Conspiracy theories come in all shapes and sizes. Some people believe we faked the moon landing. Others are convinced Shakespeare didn’t actually write any of his masterworks.
Marketers can lay claim to a newer conspiracy theory regarding social media marketing strategy. Namely, that Google is lying about social media’s impact on search engine optimization.
Put away your tin foil hats, folks, and let’s dive into the truth behind social media SEO.
Volatility and accessibility
Some of the mystery over whether social impacts SEO stems from the fact that historically, social media was considered a ranking factor for search engines. Since then, however, things have changed. As recently as 2016, Google said social does not play a part in SEO.
Google’s decision comes down to two primary factors: volatility and accessibility.
Social media updates and changes at an explosive rate, with millions of new posts being added across platforms each day.
Take Facebook, for example. The average Facebook user creates 90 pieces of content per month. Meanwhile, as of 2016, Facebook had 1.86 billion monthly active users. That translates to well over 167 billion new pieces of content per month. And that’s only on a single social media platform. Compared to this constant flux, websites change fairly infrequently.
Meanwhile, Google is limited in what it can index. Facebook pages are indexed but individual posts are not. Only a small percentage of Tweets are indexed.
“Because they don’t have full visibility into everything the way they do with web pages, it doesn’t make sense to use social as a ranking factor,” said Brafton Director of Digital Marketing Strategy Jeff Baker. “Google can’t verify how authentic something is. If a bad article blows up on social, Google won’t be able to apply its algorithms to see if it’s a quality web page because they can’t index it. They don’t want to have clickbait, low-quality articles show up in search engine results pages.”
So no, your Facebook follower count does not affect your SEO standing. The same goes for Twitter and other social networks.
“It’s better to view social media platforms as their own proprietary search engines,” Jeff said. “Sometimes they’ll intermingle with Google – like when a business’s Facebook page shows up in a search result – but that’s it.”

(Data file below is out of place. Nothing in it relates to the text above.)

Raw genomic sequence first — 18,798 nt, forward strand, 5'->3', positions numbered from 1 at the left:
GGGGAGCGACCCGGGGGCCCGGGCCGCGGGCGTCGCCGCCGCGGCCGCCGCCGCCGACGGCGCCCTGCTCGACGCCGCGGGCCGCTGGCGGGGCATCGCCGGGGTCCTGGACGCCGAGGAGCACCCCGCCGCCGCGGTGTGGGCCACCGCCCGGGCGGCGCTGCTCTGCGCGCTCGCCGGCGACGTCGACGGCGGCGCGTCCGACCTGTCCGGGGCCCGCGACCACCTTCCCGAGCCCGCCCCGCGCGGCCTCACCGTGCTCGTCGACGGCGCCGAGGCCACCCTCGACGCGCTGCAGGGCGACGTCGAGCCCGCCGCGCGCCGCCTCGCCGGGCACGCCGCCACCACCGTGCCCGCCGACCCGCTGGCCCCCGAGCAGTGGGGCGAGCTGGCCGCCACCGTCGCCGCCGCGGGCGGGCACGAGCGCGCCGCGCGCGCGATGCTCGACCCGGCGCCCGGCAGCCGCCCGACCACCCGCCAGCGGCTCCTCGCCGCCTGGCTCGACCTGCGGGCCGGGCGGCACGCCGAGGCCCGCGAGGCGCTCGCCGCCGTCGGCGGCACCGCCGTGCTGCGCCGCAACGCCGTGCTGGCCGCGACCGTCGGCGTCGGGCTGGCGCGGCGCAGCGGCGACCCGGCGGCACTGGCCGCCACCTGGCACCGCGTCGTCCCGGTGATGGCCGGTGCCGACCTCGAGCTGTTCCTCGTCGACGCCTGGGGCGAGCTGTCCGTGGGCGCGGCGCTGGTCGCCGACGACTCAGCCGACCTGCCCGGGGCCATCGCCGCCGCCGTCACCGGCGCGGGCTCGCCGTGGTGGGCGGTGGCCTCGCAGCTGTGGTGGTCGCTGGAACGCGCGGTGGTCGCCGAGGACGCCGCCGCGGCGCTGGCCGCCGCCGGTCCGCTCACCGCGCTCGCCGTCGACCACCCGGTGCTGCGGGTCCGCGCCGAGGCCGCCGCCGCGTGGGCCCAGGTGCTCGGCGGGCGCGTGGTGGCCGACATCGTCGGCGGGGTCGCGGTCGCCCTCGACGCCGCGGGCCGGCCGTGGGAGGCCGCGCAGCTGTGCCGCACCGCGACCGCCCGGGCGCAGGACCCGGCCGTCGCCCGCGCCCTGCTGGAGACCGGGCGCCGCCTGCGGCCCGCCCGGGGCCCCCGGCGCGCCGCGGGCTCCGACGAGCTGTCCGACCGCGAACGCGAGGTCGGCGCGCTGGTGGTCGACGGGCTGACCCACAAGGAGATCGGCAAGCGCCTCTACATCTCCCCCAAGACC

While social media may not be directly tied to SEO, that doesn’t mean it can’t help improve your visibility and drive traffic to your website.
Social is an invaluable top-of-funnel tool, helping you build credibility in the eyes of prospective customers. It allows you to introduce your brand and value proposition to new individuals. As audiences begin to visit your website more often, it will alert search engines that your site is popular, creating a positive feedback loop that assists with SERP ranking.
“It adds to brand credibility and relevance when customers see your social profiles and latest Tweets in Google searches.”
Additionally, by routinely sharing high-quality, valuable content on social platforms, you increase the likelihood of others linking back to your website. These external links are the most important factor for enhancing SEO.
What’s more, platforms like Twitter and LinkedIn make it easy to reach out to respected thought leaders in your space who may share your content with their own followers.
Finally, as mentioned earlier, Facebook pages and even some Tweets appear in Google SERPs.
“When someone Googles your business’s name, it adds to your brand credibility and relevance for them to see your social profiles and latest Tweets,” Jeff said.
Sorry to burst any conspiracy theory bubbles regarding social media marketing strategy. But hey, maybe a UFO really did crash in Roswell, New Mexico. Give it a Google to find out. Just don’t count on Facebook posts about Area 51 dictating the content you find.